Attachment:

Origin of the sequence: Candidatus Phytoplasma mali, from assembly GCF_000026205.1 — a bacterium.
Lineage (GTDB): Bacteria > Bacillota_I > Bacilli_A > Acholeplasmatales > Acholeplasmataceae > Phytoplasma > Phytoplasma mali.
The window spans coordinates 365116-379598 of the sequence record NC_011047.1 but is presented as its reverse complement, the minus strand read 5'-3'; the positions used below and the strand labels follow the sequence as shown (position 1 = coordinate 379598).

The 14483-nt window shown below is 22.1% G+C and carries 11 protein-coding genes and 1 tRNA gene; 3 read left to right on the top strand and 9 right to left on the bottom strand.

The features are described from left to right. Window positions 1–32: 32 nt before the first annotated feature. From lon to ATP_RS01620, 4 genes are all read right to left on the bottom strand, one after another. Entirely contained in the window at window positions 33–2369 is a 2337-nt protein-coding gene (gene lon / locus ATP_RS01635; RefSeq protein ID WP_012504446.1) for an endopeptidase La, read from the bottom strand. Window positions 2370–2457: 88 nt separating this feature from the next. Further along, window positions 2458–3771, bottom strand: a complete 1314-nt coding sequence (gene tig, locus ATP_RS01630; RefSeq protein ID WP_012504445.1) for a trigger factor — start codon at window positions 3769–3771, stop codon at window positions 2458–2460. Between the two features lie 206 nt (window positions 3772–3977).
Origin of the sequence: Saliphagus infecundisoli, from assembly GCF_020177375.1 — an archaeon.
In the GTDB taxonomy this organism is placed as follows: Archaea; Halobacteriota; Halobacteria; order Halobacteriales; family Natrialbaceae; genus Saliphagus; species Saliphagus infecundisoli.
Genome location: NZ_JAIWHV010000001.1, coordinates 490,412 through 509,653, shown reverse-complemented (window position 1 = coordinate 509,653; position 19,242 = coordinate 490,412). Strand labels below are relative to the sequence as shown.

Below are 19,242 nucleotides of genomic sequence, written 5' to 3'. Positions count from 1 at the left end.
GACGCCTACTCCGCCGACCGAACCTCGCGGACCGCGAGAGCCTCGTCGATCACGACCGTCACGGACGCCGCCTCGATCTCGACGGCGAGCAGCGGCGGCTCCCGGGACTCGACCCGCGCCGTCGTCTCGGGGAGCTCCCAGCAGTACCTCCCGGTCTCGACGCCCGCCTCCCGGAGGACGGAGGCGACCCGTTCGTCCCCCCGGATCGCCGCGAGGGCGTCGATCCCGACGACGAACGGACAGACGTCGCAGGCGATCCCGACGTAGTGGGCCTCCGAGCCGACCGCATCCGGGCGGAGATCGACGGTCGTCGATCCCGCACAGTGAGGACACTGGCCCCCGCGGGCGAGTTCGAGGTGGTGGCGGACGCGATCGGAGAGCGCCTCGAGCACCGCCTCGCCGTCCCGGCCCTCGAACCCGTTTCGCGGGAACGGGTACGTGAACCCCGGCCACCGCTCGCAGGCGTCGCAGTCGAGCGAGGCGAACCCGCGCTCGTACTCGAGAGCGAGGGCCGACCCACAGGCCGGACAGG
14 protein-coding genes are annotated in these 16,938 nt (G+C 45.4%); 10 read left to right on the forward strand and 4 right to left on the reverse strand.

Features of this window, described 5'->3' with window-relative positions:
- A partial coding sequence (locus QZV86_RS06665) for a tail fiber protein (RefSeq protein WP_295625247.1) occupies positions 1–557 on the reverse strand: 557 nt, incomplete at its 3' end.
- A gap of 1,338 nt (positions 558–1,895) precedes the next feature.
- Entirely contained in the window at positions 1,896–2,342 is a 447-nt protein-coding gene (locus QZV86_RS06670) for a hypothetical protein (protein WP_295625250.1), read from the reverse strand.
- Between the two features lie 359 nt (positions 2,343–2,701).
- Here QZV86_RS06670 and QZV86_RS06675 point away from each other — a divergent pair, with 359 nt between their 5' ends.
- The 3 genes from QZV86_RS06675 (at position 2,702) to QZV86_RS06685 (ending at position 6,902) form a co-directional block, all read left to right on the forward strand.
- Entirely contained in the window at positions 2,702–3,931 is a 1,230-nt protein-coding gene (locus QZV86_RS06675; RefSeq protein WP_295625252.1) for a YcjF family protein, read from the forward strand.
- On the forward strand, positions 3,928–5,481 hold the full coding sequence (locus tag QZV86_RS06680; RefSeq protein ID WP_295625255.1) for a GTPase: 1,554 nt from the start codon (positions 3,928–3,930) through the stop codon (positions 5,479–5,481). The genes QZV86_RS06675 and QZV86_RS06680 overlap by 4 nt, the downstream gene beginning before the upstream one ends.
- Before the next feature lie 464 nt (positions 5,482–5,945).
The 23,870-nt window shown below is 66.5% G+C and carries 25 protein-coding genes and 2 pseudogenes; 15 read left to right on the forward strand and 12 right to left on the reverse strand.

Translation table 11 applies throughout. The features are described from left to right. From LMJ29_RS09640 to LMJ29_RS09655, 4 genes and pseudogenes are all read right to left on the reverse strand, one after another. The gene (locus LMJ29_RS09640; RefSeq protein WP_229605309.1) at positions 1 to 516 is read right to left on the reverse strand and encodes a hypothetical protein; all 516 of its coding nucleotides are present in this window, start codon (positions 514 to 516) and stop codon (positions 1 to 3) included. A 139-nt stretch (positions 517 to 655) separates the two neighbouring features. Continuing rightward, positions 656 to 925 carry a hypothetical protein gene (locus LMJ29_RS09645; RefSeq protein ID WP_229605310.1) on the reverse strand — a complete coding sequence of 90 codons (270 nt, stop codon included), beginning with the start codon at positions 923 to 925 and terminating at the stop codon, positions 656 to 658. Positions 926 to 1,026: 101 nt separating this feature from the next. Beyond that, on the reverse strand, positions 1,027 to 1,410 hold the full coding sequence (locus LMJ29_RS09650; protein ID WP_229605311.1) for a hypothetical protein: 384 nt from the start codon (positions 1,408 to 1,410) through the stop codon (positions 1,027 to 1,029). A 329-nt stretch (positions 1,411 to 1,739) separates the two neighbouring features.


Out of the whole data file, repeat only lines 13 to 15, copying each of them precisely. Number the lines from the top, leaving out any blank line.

- A partial coding sequence (locus QZV86_RS06665) for a tail fiber protein (RefSeq protein WP_295625247.1) occupies positions 1–557 on the reverse strand: 557 nt, incomplete at its 3' end.
- A gap of 1,338 nt (positions 558–1,895) precedes the next feature.
- Entirely contained in the window at positions 1,896–2,342 is a 447-nt protein-coding gene (locus QZV86_RS06670) for a hypothetical protein (protein WP_295625250.1), read from the reverse strand.